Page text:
What's in this session?

  • What is Christianese? (0:35)
  • Bootstrapping, MVP, Ramen profitable (1:55)
  • #7. Narthex, lobby, foyer (4:20)
  • #6. Partake (7:00)
  • #5. Baby Christian (8:10)
  • #4. The Anthropomorphics (10:00)
  • #3. Love offering (11:35)
  • #2. Fellowship (13:15)
  • Honorable mention (16:20)
  • #1. Problematic Prepositions (20:10)

Show notes and resources

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The Transcript

Brady Shearer: Every subculture has its own set of insider language and jargon, and the Christian subculture is no exception. We lovingly call our insider language Christianese because we’re so self aware. In this podcast, we’re going to present to you our power rankings of the best, read worst, Christianese words and phrases.

Alex Mills: Well, hey there, and welcome to Pro Church Tools, the show to help you share the message of Jesus while we navigate the biggest communication shift in 500 years. I’m your host, Alex Mills, joined as always by Brady Shearer.

Brady Shearer: We’re doing our rankings of the best, AKA worst Christianese words and phrases. What is Christianese?

Alex Mills: It’s an official language.

Brady Shearer: It’s an official language created by the subculture of Christianity. It’s language that I have termed Bible adjacent.

Alex Mills: Nice.

Brady Shearer: So we’re not going to be discussing theological terms that perhaps you, Alex and I learned in Bible college. We’re not talking about sanctification, justification, baptism. Those words are in the Bible, are from the Bible. These are Bible adjacent, meaning they might resemble a biblical foundation, but we created them ourselves.

Alex Mills: And most people may be surprised that they’re not in the Bible, especially when we get to somewhere around number four. I think some people are going to be shocked like, “I’ve been praying that for years. That’s not biblical?” I was like, I mean it’s not un-biblical, but it’s-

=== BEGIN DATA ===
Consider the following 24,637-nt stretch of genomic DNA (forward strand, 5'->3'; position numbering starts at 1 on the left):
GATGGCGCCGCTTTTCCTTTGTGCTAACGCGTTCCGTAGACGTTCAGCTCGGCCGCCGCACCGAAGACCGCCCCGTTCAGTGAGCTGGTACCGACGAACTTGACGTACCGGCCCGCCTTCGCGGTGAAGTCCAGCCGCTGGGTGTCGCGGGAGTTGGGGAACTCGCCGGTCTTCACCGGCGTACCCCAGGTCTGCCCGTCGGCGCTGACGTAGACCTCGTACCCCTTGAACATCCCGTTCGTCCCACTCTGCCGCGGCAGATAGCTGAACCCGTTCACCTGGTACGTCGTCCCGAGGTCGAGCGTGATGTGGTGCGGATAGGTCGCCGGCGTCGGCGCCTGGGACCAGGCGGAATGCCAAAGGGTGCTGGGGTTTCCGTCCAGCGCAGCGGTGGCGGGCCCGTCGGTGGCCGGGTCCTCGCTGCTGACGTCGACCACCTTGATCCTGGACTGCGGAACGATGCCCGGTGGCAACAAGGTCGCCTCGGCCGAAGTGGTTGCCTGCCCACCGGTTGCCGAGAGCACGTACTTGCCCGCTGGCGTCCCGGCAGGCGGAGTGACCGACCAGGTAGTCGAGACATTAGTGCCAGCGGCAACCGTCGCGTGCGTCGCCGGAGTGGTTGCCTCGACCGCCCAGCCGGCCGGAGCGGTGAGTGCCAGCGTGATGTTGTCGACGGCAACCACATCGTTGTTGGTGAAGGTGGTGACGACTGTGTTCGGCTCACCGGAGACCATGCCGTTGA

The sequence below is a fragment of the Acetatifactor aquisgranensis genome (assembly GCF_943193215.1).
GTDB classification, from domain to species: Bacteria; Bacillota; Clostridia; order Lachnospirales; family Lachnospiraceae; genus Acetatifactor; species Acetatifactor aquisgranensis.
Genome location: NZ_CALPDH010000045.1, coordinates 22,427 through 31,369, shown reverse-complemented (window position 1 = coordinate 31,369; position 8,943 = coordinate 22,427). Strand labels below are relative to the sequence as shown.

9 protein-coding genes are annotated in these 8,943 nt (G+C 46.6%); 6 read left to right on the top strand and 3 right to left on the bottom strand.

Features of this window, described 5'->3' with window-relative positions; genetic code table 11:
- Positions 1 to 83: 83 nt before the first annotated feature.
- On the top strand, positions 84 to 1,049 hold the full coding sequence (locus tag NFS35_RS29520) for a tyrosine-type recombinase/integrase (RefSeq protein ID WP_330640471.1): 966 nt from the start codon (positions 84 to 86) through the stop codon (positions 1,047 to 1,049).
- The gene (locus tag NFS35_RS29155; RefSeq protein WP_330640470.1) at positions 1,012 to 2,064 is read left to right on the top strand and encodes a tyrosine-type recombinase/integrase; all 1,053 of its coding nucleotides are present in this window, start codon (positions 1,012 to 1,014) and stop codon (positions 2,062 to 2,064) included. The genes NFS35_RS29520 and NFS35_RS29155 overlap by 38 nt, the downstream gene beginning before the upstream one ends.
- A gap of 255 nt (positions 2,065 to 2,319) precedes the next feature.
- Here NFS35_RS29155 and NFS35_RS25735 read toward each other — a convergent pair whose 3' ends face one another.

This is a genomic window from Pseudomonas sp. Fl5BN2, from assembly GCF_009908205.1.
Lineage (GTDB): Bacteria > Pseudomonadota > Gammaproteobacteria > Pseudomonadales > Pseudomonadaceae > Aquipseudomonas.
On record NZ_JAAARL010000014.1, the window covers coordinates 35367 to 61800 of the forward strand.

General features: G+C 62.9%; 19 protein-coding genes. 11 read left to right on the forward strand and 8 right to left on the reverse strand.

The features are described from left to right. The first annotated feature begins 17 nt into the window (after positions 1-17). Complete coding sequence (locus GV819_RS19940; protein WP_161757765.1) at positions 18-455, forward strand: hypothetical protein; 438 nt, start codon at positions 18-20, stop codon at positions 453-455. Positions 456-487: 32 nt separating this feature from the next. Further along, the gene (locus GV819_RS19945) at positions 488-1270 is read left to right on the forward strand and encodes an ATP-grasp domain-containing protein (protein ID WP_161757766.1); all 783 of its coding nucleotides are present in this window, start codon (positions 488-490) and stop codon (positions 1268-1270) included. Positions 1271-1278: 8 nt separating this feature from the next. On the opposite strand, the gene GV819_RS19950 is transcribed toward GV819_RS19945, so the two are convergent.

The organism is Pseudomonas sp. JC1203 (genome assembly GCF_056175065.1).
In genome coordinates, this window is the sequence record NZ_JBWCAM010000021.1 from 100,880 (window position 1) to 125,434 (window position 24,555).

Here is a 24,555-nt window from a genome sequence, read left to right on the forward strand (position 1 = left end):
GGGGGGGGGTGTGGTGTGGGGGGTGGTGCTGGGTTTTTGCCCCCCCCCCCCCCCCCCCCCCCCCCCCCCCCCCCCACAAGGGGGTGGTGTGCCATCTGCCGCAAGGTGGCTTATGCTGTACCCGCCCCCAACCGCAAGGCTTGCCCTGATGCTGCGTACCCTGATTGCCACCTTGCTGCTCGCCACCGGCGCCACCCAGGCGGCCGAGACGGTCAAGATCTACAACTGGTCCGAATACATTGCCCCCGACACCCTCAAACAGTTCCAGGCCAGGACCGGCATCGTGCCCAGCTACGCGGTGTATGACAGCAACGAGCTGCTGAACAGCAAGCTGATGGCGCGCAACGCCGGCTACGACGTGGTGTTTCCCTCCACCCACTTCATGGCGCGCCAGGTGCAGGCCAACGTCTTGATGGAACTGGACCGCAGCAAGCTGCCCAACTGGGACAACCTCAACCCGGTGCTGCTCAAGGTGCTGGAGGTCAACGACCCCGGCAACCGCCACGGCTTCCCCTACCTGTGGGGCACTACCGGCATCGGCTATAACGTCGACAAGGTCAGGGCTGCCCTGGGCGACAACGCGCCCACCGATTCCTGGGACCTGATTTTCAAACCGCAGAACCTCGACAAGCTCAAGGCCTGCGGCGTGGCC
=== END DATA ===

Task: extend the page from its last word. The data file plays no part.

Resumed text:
Brady Shearer: It’s Bible adjacent. And the thing is every subculture has its own set of jargon. So this isn’t something that’s uniquely Christian. You don’t need to be ashamed. Maybe you do. You don’t need to feel bad about it though because every culture has this. We, at Pro Church Tools, are a startup company and startup culture has its own set of jargon that those that work in startups also make fun of. So here are a couple of startup terms to show you what it’s like to experience a startup-ese language as an outsider. Do you know all three of these?

Alex Mills: I don’t know the last one. I know those two.

Brady Shearer: Oh, perfect. Okay, great. So, bootstrapping. Alex, would you define that for us?

Alex Mills: Well that would be like you started the company without any exterior funding. You’re pulling your bootstraps up. You’re doing the work yourself.

Brady Shearer: Absolutely. It’s gritty. It’s grimy. It’s not super glamorous, but you’re making it happen. Our second startup culture startup-ese term, MVP. Does not mean most valuable player or most valuable pup. What does it mean?

Alex Mills: I’m second guessing myself. Does it mean market value projection?

Brady Shearer: No, it means minimal viable product, which is essentially if you’re creating something for the world, what is the absolute bare bones version that you can ship, that you can make available to the market to prove or disprove the idea that it will be something people want. A lot of people try to create this product that’s absolutely perfect before sending it out to the world and I don’t know, just get it out because you could work so hard to create something and then realize nobody wanted it.

Alex Mills: Yes. This third one I definitely don’t know.

Brady Shearer: It’s called-

Alex Mills: I was just going to say, I’m curious to hear what it means and how it’s relevant to anything that we do.

Brady Shearer: Okay. The term is ramen profitable.

Alex Mills: Like ramen, like the food?

Brady Shearer: Like the food. Now, ramen is notorious for being very affordable and ramen profitable here means getting the company to a place where you can cover the absolute bare bones of essentials for you and the founders. So you can eat, you can cover ranks, you can live. You’re not doing anything spectacular. You’re not investing into your 401(k). You’re not making millions. You’re not being a baller, but-

Alex Mills: You’re eating ramen.